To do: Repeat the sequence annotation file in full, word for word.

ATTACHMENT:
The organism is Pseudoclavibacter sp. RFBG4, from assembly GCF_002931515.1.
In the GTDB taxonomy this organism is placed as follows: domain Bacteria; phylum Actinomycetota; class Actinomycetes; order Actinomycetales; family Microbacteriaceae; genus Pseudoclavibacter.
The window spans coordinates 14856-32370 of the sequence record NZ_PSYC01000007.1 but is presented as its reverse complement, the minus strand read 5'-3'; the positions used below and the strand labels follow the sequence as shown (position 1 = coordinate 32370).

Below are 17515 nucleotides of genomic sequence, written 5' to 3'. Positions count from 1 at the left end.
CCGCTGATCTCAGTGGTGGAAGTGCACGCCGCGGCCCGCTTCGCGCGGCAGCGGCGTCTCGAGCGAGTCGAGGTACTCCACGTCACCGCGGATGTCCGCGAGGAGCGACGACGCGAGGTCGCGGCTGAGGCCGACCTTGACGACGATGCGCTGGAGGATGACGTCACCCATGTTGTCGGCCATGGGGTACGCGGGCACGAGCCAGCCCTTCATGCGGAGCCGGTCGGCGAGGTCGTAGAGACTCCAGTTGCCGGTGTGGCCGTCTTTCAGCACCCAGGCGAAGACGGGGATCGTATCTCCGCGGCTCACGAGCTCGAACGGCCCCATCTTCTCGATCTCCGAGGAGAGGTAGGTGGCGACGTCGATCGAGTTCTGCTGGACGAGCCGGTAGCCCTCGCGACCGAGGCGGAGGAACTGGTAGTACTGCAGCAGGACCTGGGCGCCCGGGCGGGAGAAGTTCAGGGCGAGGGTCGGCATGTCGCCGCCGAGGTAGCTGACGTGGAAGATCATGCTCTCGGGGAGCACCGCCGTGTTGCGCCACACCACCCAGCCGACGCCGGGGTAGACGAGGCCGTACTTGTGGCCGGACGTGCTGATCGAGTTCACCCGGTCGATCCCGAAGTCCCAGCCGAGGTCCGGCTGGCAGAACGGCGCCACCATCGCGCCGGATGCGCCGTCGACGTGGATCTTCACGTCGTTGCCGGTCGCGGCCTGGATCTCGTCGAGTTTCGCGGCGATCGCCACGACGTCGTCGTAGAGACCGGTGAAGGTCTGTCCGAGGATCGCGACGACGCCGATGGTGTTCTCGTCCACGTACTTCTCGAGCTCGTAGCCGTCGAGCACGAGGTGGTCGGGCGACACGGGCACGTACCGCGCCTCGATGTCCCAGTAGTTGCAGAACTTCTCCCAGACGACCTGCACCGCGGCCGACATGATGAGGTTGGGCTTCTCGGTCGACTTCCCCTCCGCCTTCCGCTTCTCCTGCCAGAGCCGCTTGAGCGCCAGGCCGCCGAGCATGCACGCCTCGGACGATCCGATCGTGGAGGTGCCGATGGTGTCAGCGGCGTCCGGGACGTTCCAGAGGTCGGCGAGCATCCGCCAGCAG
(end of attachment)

The organism is Pseudoclavibacter sp. RFBG4, from assembly GCF_002931515.1.
In the GTDB taxonomy this organism is placed as follows: domain Bacteria; phylum Actinomycetota; class Actinomycetes; order Actinomycetales; family Microbacteriaceae; genus Pseudoclavibacter.
The window spans coordinates 14856-32370 of the sequence record NZ_PSYC01000007.1 but is presented as its reverse complement, the minus strand read 5'-3'; the positions used below and the strand labels follow the sequence as shown (position 1 = coordinate 32370).

Below are 17515 nucleotides of genomic sequence, written 5' to 3'. Positions count from 1 at the left end.
CCGCTGATCTCAGTGGTGGAAGTGCACGCCGCGGCCCGCTTCGCGCGGCAGCGGCGTCTCGAGCGAGTCGAGGTACTCCACGTCACCGCGGATGTCCGCGAGGAGCGACGACGCGAGGTCGCGGCTGAGGCCGACCTTGACGACGATGCGCTGGAGGATGACGTCACCCATGTTGTCGGCCATGGGGTACGCGGGCACGAGCCAGCCCTTCATGCGGAGCCGGTCGGCGAGGTCGTAGAGACTCCAGTTGCCGGTGTGGCCGTCTTTCAGCACCCAGGCGAAGACGGGGATCGTATCTCCGCGGCTCACGAGCTCGAACGGCCCCATCTTCTCGATCTCCGAGGAGAGGTAGGTGGCGACGTCGATCGAGTTCTGCTGGACGAGCCGGTAGCCCTCGCGACCGAGGCGGAGGAACTGGTAGTACTGCAGCAGGACCTGGGCGCCCGGGCGGGAGAAGTTCAGGGCGAGGGTCGGCATGTCGCCGCCGAGGTAGCTGACGTGGAAGATCATGCTCTCGGGGAGCACCGCCGTGTTGCGCCACACCACCCAGCCGACGCCGGGGTAGACGAGGCCGTACTTGTGGCCGGACGTGCTGATCGAGTTCACCCGGTCGATCCCGAAGTCCCAGCCGAGGTCCGGCTGGCAGAACGGCGCCACCATCGCGCCGGATGCGCCGTCGACGTGGATCTTCACGTCGTTGCCGGTCGCGGCCTGGATCTCGTCGAGTTTCGCGGCGATCGCCACGACGTCGTCGTAGAGACCGGTGAAGGTCTGTCCGAGGATCGCGACGACGCCGATGGTGTTCTCGTCCACGTACTTCTCGAGCTCGTAGCCGTCGAGCACGAGGTGGTCGGGCGACACGGGCACGTACCGCGCCTCGATGTCCCAGTAGTTGCAGAACTTCTCCCAGACGACCTGCACCGCGGCCGACATGATGAGGTTGGGCTTCTCGGTCGACTTCCCCTCCGCCTTCCGCTTCTCCTGCCAGAGCCGCTTGAGCGCCAGGCCGCCGAGCATGCACGCCTCGGACGATCCGATCGTGGAGGTGCCGATGGTGTCAGCGGCGTCCGGGACGTTCCAGAGGTCGGCGAGCATCCGCCAGCAG